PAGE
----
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2016-17 in Review: Is the NHL road smooth ahead for Kevin Gravel?

The St. Cloud State prospect will benefit from expansion draft ineligibility, and intelligent hockey will continue to be the key.

NHL: Los Angeles Kings at Carolina Hurricanes James Guillory-USA TODAY Sports

For the next month or two, we’ll be taking a look at the players who made the Los Angeles Kings’ 2016-17 season what it was: a crushing disappointment that got people fired an up-and-down journey which managed to be both unusual and familiar. Rather than the good-bad-future-grade format we’ve used in past seasons, we’ll ask a crucial question and answer it using it what we saw this year.

Is the NHL road smooth ahead for Kevin Gravel?

The 2016-17 season marked the emergence of an intriguing prospect—Kevin Gravel. The 6’4, 212 pound defenseman from St. Cloud State rose quickly through the minor league ranks. According to Gann Matsuda of Frozen Royalty, coaches credited his decision to sign an AHL contract with the Kings after college, instead of declaring for the NHL draft. By doing so, Gravel took advantage of the Kings’ developmental system, and increased his level of play, which stalled at St. Cloud State.

Gravel is not a heavy-handed, physical defenseman—that would be Brayden McNabb by a clear margin. Gravel is also not the blue line offensive specialist and overtime assassin that has made Alec Martinez a household name. Rather, his role in 2016-17 was to provide solid support on the third defensive pairing by making smart decisions. He is reputed to skate fast for his size, can play both sides, and showed great poise with his puckhandling ability, including on the penalty kill. And his first NHL goal was a beauty:

To best get a sense of Gravel’s place on the depth chart, we can compare him to McNabb. Though McNabb is two years older, both players appeared in 49 games this season, and have similar heights and weights. In addition, Gravel and McNabb average 14 and 15 minutes on the ice, respectively. Let’s compare the stats of the two:

Gravel and McNabb, 2016-17

Player Age GP G A PTS +/- PIM Shots Shot % Avg Ice Time BLK HIT
Player Age GP G A PTS +/- PIM Shots Shot % Avg Ice Time BLK HIT
Kevin Gravel 24 49 1 6 7 3 6 52 1.9 14:09 65 73
Brayden McNabb 26 49 2 2 4 1 54 47 4.3 15:04 54 110
Source: hockey-reference.com

Now let’s normalize the data. What I mean is, let’s calculate what Gravel and McNabb would do if they played all 82 games and 20 minutes per game. Then, let’s compare their production to that of Jake Muzzin, Alec Martinez, and Derek Forbort. Heck, let’s add Drew Doughty, along with Paul LaDue, another touted Kings prospect. For Doughty, we need to reduce his stats to reflect 20 minutes per game. I know this isn’t a perfect normalization because we didn’t reduce the minutes of Martinez, Muzzin, and Forbort, but it’s close enough:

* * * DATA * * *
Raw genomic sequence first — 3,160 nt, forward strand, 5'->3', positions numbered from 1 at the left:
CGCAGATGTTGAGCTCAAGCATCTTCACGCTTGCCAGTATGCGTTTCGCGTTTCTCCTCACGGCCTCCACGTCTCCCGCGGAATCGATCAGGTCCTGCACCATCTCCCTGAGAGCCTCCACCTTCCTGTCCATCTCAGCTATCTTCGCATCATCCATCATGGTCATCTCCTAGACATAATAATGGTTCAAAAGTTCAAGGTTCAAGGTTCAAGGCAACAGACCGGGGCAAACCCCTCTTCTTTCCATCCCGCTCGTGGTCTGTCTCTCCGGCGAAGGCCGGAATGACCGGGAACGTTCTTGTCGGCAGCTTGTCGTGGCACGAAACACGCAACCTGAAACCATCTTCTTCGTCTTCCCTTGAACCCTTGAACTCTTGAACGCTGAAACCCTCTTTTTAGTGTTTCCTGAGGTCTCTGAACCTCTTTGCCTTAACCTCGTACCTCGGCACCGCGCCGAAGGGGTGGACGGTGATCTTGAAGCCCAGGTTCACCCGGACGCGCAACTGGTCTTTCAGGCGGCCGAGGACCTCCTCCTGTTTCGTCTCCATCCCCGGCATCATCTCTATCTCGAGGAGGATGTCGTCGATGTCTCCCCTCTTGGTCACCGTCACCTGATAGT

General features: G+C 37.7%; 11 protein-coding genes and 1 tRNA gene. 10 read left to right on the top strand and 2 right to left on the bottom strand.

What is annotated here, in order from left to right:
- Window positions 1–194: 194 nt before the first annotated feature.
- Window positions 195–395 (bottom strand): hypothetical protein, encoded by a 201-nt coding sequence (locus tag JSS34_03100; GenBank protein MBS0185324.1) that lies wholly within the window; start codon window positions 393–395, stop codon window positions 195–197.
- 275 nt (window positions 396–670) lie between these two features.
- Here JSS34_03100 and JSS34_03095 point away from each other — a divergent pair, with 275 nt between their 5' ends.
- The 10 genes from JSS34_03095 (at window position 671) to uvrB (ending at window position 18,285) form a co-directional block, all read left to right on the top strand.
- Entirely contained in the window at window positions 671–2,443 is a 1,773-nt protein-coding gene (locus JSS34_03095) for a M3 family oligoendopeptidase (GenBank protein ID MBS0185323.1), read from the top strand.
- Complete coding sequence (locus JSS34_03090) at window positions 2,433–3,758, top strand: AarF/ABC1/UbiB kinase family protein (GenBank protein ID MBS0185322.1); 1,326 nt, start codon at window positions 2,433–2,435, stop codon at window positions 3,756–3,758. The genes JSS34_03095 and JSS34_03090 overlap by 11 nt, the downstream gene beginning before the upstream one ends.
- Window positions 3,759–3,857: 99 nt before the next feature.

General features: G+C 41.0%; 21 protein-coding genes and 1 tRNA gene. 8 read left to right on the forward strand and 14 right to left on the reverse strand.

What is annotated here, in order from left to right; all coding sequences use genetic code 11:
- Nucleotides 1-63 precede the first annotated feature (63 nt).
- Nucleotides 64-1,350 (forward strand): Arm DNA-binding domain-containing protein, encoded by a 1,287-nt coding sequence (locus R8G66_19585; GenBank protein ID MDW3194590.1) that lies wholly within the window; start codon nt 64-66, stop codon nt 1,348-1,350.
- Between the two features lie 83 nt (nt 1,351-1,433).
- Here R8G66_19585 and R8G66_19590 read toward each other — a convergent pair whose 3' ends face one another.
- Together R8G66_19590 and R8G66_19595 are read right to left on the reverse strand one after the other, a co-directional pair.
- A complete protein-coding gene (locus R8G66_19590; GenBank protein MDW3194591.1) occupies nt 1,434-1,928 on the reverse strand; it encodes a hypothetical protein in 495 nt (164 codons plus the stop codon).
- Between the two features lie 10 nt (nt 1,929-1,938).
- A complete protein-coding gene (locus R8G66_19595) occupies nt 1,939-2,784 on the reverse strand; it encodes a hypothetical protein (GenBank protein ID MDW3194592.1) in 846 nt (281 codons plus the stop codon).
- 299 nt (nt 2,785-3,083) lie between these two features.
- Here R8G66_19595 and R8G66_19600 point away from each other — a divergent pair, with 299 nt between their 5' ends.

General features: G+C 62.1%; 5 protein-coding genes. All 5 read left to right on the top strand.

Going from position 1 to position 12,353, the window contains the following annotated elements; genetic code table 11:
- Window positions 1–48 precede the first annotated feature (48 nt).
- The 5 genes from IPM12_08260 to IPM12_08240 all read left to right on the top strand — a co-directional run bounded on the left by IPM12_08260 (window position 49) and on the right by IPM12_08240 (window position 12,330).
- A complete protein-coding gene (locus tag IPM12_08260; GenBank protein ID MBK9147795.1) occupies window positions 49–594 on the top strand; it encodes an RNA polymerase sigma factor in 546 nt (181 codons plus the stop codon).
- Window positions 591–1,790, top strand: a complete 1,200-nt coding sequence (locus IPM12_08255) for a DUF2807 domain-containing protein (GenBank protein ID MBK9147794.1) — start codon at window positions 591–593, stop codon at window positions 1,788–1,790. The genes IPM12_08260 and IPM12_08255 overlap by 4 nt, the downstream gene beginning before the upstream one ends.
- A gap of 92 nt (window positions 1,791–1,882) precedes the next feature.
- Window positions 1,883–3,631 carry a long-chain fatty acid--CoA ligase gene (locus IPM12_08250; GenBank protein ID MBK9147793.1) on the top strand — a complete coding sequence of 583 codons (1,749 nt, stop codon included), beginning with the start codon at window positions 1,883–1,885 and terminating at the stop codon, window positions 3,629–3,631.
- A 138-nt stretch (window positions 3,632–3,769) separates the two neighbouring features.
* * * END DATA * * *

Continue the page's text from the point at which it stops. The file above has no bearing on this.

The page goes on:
Normalized data for Kings defensemen, 82 games and ~20 minutes per game

Player Age GP G A PTS +/- PIM Shots Shot% Avg ice time BLK HIT
Player Age GP G A PTS +/- PIM Shots Shot% Avg ice time BLK HIT
Kevin Gravel 24 82 2.4 14.3 16.7 7.2 14 124 1.9 20:00 155 175
Brayden McNabb 26 82 4.5 4.5 8.9 2.2 120 105 4.3 20:00 129 263
Paul Ladue 24 82 0.0 38.5 38.5 -24.0 19 130 0.0 20:00 63 82
Alec Martinez 29 82 9 30 39 -17 24 144 6.3 21:38 167 137
Jake Muzzin 27 82 9 19 28 -21 46 184 4.9 22:18 122 162
Derek Forbort 24 82 2 16 18 8 54 100 2 20:07 159 180
Drew Doughty 27 82 8.8 23.6 32.4 5.9 34 133 6.6 20:00 80 95
Source: hockey-reference.com

Interesting. It turns out Kevin Gravel’s numbers, when normalized, are quite similar to those of Derek Forbort. Almost the same player, with less of an aggressive streak (40 less PIM). But the point production, shot percentage, shots, blocks, and hits are very similar. More striking is LaDue’s 38 normalized assists, which beats Martinez, but also LaDue’s normalized -24 rating, which is worse than Muzzin’s. The Kings gave LaDue a shot after Gravel. Will the highly-touted LaDue steal Gravel’s thunder next season?

With Forbort’s rise being well-recognized by the Kings, and LaDue serving as tough peer competition, how can Gravel cement his spot on the roster?

1) Toughness: Derek Forbort struggled to be an NHL regular in 2015-16, with the criticism being his alleged lack of passion. In 2016-17 Forbort made up for it with much improved physical play, sticking up for teammates and starting scrums when needed. This earned him a spot alongside Drew Doughty. With only 6 PIM in 2016-17, Gravel has proven to be light in the big leagues. He does not need to match McNabb’s 120 normalized PIM. But by showing a desire to stand up for teammates, as he has done so in the AHL, he can become a regular for the Kings.

2) Shrewdness: Gravel is reputed to be an intelligent player who can carry the puck. He also has an effective slap shot, capable of reaching the goalie, and does not have the reputation for missing wildly like Doughty. If Gravel continues to exhibit poised puckhandling under pressure and generate assists from the blue line, Kings fans will no longer have to crack jokes about the Apprentice, immigration, and bringing back a certain defenseman from Russia. Gravel will benefit from new management and coaching which will not put him on a short leash, and demote him for one bad defensive play, the way Darryl Sutter did. In addition, LaDue’s normalized -24 rating is a clear indicator that although the Kings are excited for LaDue, Gravel is safer to use and more seasoned.

3) Exemption from the expansion draft: If anything, this will help Gravel stay. Without getting into detail about the expansion draft rules, Jon Rosen confirms that Gravel is exempt, and it is possible that McNabb will be left unprotected. If Vegas chooses McNabb, the road gets smoother for Gravel.

I am optimistic about Gravel’s chances. But the normalized data reveals much more, and I will discuss that in my upcoming review articles.